Note from the editor: For more productivity advice, check out the following videos on YouTube from Tim:


  1. Any guy who insists he’s never done this should not be trusted. 

The Tim Ferriss Show is one of the most popular podcasts in the world with more than 700 million downloads. It has been selected for "Best of Apple Podcasts" three times, it is often the #1 interview podcast across all of Apple Podcasts, and it's been ranked #1 out of 400,000+ podcasts on many occasions. To listen to any of the past episodes for free, check out this page.

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1,015 Replies to “"Productivity" Tricks for the Neurotic, Manic-Depressive, and Crazy (Like Me)”

  1. I sometimes skip over your emails but this post caught my attention. I think it’s great that you pushed yourself to post this. You are helping to normalize the every day roller coaster of being alive and being human, entrepreneur or not. No need to pathologize, you seem seem normal to me… Whatever normal is anyway.

    Thanks for being transparent.

  2. Hi Tim,

    Fresh post. It’s always good to see that you are human after all, so to say. Some days I feel like I am too lazy and unorganised to achieve even a bit of what all the “grand entrepreneurs” are doing. Sometimes it feels, exactly as you say, that leading entrepreneurs are somehow superhuman with superpowers, but in reality they’re people pretty much like everyone else. However still heroes in their own ways, because they were brave to do what they’re doing.

    I also found the best euphemism ever in your post, which I will use. Thanks, very useful, haha

  3. This is why this guy is my idol. Really, really hit the nail on the head.

    Thanks so much for this post, Tim. I really needed to read this at this particular moment.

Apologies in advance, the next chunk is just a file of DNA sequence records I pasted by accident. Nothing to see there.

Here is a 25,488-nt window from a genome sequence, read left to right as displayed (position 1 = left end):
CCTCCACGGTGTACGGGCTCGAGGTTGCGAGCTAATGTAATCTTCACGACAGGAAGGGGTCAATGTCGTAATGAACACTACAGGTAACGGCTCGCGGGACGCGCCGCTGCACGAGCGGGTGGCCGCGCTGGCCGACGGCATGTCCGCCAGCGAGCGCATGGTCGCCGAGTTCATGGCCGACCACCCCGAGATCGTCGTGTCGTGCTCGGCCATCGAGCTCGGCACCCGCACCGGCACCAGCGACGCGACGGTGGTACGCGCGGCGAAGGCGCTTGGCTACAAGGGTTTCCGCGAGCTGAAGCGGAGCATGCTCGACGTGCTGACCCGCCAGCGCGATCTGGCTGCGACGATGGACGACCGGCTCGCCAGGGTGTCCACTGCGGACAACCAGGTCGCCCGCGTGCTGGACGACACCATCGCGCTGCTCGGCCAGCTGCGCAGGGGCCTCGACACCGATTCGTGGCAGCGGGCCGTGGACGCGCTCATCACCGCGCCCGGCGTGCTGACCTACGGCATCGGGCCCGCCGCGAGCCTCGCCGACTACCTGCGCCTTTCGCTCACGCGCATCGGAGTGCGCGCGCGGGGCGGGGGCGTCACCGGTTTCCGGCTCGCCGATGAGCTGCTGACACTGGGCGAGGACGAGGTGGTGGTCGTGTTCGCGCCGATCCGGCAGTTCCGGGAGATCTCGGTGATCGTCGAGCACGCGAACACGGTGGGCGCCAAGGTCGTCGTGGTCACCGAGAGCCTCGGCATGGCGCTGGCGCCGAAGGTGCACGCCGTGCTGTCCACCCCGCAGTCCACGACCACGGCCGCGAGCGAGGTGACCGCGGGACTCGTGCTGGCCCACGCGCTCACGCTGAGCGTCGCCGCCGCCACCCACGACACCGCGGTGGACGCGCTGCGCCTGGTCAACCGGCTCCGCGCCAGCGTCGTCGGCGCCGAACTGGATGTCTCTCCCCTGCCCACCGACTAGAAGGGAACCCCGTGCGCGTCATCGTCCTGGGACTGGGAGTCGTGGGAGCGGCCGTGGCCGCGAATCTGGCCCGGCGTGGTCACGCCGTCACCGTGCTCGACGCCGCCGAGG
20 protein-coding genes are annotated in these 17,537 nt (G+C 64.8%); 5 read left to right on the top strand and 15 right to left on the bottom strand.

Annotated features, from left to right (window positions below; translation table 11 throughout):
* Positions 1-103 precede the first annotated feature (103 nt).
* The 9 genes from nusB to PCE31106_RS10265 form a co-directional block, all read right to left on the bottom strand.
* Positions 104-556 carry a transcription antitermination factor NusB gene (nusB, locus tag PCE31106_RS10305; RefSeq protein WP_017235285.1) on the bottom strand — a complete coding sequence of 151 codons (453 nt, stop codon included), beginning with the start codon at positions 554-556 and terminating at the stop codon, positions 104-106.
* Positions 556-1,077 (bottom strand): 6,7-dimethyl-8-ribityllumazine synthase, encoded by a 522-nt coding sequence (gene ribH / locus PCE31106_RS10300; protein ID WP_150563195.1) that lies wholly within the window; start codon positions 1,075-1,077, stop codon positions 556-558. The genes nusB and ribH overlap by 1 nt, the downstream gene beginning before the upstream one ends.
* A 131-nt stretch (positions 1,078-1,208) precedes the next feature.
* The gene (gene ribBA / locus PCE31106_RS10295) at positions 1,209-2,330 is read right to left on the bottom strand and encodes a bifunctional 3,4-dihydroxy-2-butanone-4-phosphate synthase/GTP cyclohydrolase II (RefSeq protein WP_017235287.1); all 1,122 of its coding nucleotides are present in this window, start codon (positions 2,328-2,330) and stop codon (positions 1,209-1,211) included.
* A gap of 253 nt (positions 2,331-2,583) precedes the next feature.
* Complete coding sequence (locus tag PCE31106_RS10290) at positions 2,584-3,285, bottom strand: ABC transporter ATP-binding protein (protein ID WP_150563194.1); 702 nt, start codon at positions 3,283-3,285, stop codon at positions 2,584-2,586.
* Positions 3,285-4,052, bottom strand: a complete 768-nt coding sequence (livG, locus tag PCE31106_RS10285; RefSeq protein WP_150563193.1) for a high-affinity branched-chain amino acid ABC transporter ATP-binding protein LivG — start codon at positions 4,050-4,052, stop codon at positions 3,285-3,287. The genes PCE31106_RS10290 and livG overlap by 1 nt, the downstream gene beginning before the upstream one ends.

Gonna do you proud, sir!

  4. Great article; thanks for posting it. It’s nice to see how the “successful” people make things happen (and especially to see that they have inertia and how they overcome it).

  5. All of man’s trouble stems from his inability to sit quietly in a room alone with himself. -Blaise Pascal

    Tall order and often frustrating. Thanks for the post and I agree with some of the other writers it is nice to know that sometimes it is even hard to be Tim Ferris.

    Might I suggest Open Mind Open Heart by Father Thomas Keating a book on Contemplative Pray. This great mind has been meeting with others such as the Dali Lama and prominent Guru’s since the early 1970’s. Quite a journey into the deep silence of the soul.

    As an experiment I challenge you to attend the 10 day silent retreat in Snowmass Colorado based on Thomas Keating’s work. An electronic and silent holiday that will change your heart and mind.

    As for the birthday party, I have named that feeling the “slumber party effect” . It can happen on holidays, vacations and family visits. During these events, it is the wonderful surrounding of love, fun, and blessing brought by a crazy mix of humanity that makes me remember that the world can be a graceful, loving, kind place. The “effect” part is when I am humbled by the leaving of all these wonderful souls and must re-enter the space of me. Sometimes distraction is a good thing. Happy Belated Birthday-Glad you celebrated with joy!

    Tanya

  6. Great post Tim!

    Any time I feel like I’m off course I re-read “The Richest Man In Babylon” by George S. Clason. Something about this book always re-ignites my drive.

    Can’t wait to see your new show!

    -Jeremiah